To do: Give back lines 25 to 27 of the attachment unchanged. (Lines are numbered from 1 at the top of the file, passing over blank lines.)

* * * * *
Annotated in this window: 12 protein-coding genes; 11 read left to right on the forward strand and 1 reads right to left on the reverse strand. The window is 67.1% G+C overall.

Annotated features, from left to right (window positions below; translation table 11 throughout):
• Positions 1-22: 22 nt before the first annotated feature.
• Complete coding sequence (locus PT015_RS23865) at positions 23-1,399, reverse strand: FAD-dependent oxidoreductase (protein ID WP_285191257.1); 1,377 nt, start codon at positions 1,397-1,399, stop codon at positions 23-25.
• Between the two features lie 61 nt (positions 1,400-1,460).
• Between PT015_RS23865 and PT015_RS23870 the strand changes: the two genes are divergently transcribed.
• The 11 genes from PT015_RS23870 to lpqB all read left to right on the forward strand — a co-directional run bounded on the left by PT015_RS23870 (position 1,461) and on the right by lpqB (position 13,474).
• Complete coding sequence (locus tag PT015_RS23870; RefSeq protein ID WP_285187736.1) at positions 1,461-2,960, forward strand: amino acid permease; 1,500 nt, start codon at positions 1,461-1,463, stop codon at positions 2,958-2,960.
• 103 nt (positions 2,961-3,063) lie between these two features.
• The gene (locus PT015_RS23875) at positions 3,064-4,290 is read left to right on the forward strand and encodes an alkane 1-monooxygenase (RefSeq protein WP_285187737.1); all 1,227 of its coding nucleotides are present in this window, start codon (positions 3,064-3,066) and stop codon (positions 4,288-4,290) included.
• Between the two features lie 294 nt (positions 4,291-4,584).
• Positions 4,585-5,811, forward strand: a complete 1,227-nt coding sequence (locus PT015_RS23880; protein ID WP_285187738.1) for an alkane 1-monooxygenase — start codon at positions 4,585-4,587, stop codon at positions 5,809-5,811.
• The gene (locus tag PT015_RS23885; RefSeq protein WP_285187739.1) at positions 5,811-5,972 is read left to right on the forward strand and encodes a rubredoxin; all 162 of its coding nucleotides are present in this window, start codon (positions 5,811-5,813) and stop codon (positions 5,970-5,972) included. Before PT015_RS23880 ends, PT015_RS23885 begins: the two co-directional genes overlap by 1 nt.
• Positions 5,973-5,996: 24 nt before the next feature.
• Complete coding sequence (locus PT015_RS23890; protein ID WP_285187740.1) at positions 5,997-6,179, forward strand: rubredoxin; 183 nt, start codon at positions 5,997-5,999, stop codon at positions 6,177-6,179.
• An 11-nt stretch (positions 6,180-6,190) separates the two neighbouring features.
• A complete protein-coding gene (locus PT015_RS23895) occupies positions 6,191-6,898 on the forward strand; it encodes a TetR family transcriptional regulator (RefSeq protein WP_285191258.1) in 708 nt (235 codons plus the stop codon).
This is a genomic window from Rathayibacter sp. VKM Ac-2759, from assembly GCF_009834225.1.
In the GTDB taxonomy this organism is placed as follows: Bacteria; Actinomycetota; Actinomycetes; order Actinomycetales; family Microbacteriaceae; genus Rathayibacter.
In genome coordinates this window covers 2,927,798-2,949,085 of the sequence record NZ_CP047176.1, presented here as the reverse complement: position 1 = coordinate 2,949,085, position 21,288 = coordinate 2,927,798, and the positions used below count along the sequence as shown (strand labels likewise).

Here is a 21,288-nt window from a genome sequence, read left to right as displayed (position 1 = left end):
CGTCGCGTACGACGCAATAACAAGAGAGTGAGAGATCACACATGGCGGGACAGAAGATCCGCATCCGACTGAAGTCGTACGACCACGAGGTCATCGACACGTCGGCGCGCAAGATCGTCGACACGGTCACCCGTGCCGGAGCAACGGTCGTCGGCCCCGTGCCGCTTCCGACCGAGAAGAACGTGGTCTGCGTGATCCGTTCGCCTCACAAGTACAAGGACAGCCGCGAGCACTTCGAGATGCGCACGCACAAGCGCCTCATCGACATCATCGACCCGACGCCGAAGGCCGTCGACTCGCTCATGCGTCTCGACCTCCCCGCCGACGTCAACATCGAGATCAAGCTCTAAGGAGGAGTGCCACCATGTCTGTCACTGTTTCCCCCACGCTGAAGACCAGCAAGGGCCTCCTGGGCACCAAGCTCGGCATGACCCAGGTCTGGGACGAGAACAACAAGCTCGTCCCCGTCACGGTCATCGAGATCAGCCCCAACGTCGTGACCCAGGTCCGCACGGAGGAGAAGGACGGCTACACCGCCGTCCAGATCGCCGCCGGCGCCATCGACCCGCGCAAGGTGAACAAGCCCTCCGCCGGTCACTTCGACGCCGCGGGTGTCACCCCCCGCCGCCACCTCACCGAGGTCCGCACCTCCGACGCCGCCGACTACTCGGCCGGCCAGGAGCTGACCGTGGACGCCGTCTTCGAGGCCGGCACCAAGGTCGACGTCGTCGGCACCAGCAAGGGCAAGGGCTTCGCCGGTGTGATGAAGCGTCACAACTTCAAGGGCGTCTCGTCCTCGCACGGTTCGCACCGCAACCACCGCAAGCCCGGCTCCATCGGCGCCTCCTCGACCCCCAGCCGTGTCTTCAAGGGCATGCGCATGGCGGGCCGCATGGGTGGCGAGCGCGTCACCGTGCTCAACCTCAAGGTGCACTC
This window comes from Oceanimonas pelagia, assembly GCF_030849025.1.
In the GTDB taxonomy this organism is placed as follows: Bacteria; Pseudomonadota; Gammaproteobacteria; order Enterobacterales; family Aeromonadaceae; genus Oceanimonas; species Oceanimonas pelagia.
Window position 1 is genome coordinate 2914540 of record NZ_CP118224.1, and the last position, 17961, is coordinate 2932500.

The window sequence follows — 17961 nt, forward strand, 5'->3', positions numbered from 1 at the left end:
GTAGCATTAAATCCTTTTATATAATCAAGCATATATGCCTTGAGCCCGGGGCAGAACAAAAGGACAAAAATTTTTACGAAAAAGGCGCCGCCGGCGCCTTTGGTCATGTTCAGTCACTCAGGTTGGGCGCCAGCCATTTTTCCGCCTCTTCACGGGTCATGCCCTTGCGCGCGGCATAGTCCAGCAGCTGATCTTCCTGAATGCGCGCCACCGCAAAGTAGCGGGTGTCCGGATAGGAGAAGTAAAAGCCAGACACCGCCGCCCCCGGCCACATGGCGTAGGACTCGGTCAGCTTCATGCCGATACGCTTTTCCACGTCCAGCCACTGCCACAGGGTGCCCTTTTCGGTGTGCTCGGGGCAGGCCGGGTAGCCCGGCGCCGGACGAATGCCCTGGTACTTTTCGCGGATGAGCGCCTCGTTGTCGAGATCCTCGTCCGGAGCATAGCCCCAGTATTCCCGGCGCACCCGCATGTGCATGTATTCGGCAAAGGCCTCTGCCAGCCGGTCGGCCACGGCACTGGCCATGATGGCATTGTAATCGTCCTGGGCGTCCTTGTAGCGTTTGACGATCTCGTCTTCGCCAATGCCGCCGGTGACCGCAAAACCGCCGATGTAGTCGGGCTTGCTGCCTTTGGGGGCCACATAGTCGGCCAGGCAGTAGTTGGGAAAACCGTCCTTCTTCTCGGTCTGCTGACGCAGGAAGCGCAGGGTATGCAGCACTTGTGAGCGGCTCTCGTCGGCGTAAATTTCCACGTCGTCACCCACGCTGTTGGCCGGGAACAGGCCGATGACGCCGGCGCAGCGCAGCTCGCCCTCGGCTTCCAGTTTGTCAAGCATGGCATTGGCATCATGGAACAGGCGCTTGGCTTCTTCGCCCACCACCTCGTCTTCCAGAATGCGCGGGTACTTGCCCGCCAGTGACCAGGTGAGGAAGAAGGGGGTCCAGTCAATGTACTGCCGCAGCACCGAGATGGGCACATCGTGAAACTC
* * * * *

Window position 1 is genome coordinate 2914540 of record NZ_CP118224.1, and the last position, 17961, is coordinate 2932500.

The window sequence follows — 17961 nt, forward strand, 5'->3', positions numbered from 1 at the left end:
GTAGCATTAAATCCTTTTATATAATCAAGCATATATGCCTTGAGCCCGGGGCAGAACAAAAGGACAAAAATTTTTACGAAAAAGGCGCCGCCGGCGCCTTTGGTCATGTTCAGTCACTCAGGTTGGGCGCCAGCCATTTTTCCGCCTCTTCACGGGTCATGCCCTTGCGCGCGGCATAGTCCAGCAGCTGATCTTCCTGAATGCGCGCCACCGCAAAGTAGCGGGTGTCCGGATAGGAGAAGTAAAAGCCAGACACCGCCGCCCCCGGCCACATGGCGTAGGACTCGGTCAGCTTCATGCCGATACGCTTTTCCACGTCCAGCCACTGCCACAGGGTGCCCTTTTCGGTGTGCTCGGGGCAGGCCGGGTAGCCCGGCGCCGGACGAATGCCCTGGTACTTTTCGCGGATGAGCGCCTCGTTGTCGAGATCCTCGTCCGGAGCATAGCCCCAGTATTCCCGGCGCACCCGCATGTGCATGTATTCGGCAAAGGCCTCTGCCAGCCGGTCGGCCACGGCACTGGCCATGATGGCATTGTAATCGTCCTGGGCGTCCTTGTAGCGTTTGACGATCTCGTCTTCGCCAATGCCGCCGGTGACCGCAAAACCGCCGATGTAGTCGGGCTTGCTGCCTTTGGGGGCCACATAGTCGGCCAGGCAGTAGTTGGGAAAACCGTCCTTCTTCTCGGTCTGCTGACGCAGGAAGCGCAGGGTATGCAGCACTTGTGAGCGGCTCTCGTCGGCGTAAATTTCCACGTCGTCACCCACGCTGTTGGCCGGGAACAGGCCGATGACGCCGGCGCAGCGCAGCTCGCCCTCGGCTTCCAGTTTGTCAAGCATGGCATTGGCATCATGGAACAGGCGCTTGGCTTCTTCGCCCACCACCTCGTCTTCCAGAATGCGCGGGTACTTGCCCGCCAGTGACCAGGTGAGGAAGAAGGGGGTCCAGTCAATGTACTGCCGCAGCACCGAGATGGGCACATCGTGAAACTC